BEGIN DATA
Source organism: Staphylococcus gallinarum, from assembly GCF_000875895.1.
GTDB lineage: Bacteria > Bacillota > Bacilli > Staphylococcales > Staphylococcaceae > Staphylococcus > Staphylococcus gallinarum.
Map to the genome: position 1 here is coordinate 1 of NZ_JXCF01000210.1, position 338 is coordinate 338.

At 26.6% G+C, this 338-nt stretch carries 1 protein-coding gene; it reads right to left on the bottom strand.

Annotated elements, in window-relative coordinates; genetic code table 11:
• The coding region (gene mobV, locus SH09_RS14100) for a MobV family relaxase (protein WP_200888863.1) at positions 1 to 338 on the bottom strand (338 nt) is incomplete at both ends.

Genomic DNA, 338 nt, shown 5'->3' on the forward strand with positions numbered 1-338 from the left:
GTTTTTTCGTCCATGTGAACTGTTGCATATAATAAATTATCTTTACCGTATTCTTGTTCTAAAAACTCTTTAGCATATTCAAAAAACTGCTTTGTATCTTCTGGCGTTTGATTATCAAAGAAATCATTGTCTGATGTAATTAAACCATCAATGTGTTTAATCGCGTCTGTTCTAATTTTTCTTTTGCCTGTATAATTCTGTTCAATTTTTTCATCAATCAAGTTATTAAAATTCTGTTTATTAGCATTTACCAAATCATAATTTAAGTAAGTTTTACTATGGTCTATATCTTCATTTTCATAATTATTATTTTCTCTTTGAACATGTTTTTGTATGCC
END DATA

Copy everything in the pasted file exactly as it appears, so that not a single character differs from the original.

Source organism: Staphylococcus gallinarum, from assembly GCF_000875895.1.
GTDB lineage: Bacteria > Bacillota > Bacilli > Staphylococcales > Staphylococcaceae > Staphylococcus > Staphylococcus gallinarum.
Map to the genome: position 1 here is coordinate 1 of NZ_JXCF01000210.1, position 338 is coordinate 338.

At 26.6% G+C, this 338-nt stretch carries 1 protein-coding gene; it reads right to left on the bottom strand.

Annotated elements, in window-relative coordinates; genetic code table 11:
• The coding region (gene mobV, locus SH09_RS14100) for a MobV family relaxase (protein WP_200888863.1) at positions 1 to 338 on the bottom strand (338 nt) is incomplete at both ends.

Genomic DNA, 338 nt, shown 5'->3' on the forward strand with positions numbered 1-338 from the left:
GTTTTTTCGTCCATGTGAACTGTTGCATATAATAAATTATCTTTACCGTATTCTTGTTCTAAAAACTCTTTAGCATATTCAAAAAACTGCTTTGTATCTTCTGGCGTTTGATTATCAAAGAAATCATTGTCTGATGTAATTAAACCATCAATGTGTTTAATCGCGTCTGTTCTAATTTTTCTTTTGCCTGTATAATTCTGTTCAATTTTTTCATCAATCAAGTTATTAAAATTCTGTTTATTAGCATTTACCAAATCATAATTTAAGTAAGTTTTACTATGGTCTATATCTTCATTTTCATAATTATTATTTTCTCTTTGAACATGTTTTTGTATGCC